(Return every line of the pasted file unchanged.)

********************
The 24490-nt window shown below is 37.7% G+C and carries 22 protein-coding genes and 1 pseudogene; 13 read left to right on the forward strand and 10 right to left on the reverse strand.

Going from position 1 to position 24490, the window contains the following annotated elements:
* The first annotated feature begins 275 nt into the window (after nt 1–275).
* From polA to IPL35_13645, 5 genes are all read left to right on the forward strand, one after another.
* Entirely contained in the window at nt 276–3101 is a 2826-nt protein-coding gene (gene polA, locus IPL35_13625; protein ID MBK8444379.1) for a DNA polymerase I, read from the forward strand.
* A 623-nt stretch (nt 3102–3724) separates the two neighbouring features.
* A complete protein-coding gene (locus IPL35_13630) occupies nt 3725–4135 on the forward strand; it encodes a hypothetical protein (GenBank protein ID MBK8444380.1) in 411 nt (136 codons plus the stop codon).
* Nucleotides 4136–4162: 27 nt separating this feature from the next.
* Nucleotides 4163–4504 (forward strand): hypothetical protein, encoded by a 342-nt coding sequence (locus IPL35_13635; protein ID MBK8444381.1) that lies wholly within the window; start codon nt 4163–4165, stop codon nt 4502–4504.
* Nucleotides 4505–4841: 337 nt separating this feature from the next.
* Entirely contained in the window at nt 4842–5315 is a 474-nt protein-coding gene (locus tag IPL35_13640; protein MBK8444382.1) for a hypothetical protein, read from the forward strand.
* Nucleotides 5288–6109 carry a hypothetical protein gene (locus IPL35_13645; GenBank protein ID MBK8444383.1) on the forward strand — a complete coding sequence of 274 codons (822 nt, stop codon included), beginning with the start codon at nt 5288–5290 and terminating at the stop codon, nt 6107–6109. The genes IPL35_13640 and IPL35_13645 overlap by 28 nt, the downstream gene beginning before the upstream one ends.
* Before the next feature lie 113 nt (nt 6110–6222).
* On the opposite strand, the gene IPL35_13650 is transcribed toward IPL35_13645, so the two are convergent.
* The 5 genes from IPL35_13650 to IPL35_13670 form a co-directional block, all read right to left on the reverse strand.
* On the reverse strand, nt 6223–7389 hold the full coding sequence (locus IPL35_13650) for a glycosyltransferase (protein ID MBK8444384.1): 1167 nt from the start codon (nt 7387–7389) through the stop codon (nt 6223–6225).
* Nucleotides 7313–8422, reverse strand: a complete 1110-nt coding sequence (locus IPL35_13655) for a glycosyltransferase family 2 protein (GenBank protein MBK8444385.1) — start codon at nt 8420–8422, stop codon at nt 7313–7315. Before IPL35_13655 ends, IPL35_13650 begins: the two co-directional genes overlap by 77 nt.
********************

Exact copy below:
The 24490-nt window shown below is 37.7% G+C and carries 22 protein-coding genes and 1 pseudogene; 13 read left to right on the forward strand and 10 right to left on the reverse strand.

Going from position 1 to position 24490, the window contains the following annotated elements:
* The first annotated feature begins 275 nt into the window (after nt 1–275).
* From polA to IPL35_13645, 5 genes are all read left to right on the forward strand, one after another.
* Entirely contained in the window at nt 276–3101 is a 2826-nt protein-coding gene (gene polA, locus IPL35_13625; protein ID MBK8444379.1) for a DNA polymerase I, read from the forward strand.
* A 623-nt stretch (nt 3102–3724) separates the two neighbouring features.
* A complete protein-coding gene (locus IPL35_13630) occupies nt 3725–4135 on the forward strand; it encodes a hypothetical protein (GenBank protein ID MBK8444380.1) in 411 nt (136 codons plus the stop codon).
* Nucleotides 4136–4162: 27 nt separating this feature from the next.
* Nucleotides 4163–4504 (forward strand): hypothetical protein, encoded by a 342-nt coding sequence (locus IPL35_13635; protein ID MBK8444381.1) that lies wholly within the window; start codon nt 4163–4165, stop codon nt 4502–4504.
* Nucleotides 4505–4841: 337 nt separating this feature from the next.
* Entirely contained in the window at nt 4842–5315 is a 474-nt protein-coding gene (locus tag IPL35_13640; protein MBK8444382.1) for a hypothetical protein, read from the forward strand.
* Nucleotides 5288–6109 carry a hypothetical protein gene (locus IPL35_13645; GenBank protein ID MBK8444383.1) on the forward strand — a complete coding sequence of 274 codons (822 nt, stop codon included), beginning with the start codon at nt 5288–5290 and terminating at the stop codon, nt 6107–6109. The genes IPL35_13640 and IPL35_13645 overlap by 28 nt, the downstream gene beginning before the upstream one ends.
* Before the next feature lie 113 nt (nt 6110–6222).
* On the opposite strand, the gene IPL35_13650 is transcribed toward IPL35_13645, so the two are convergent.
* The 5 genes from IPL35_13650 to IPL35_13670 form a co-directional block, all read right to left on the reverse strand.
* On the reverse strand, nt 6223–7389 hold the full coding sequence (locus IPL35_13650) for a glycosyltransferase (protein ID MBK8444384.1): 1167 nt from the start codon (nt 7387–7389) through the stop codon (nt 6223–6225).
* Nucleotides 7313–8422, reverse strand: a complete 1110-nt coding sequence (locus IPL35_13655) for a glycosyltransferase family 2 protein (GenBank protein MBK8444385.1) — start codon at nt 8420–8422, stop codon at nt 7313–7315. Before IPL35_13655 ends, IPL35_13650 begins: the two co-directional genes overlap by 77 nt.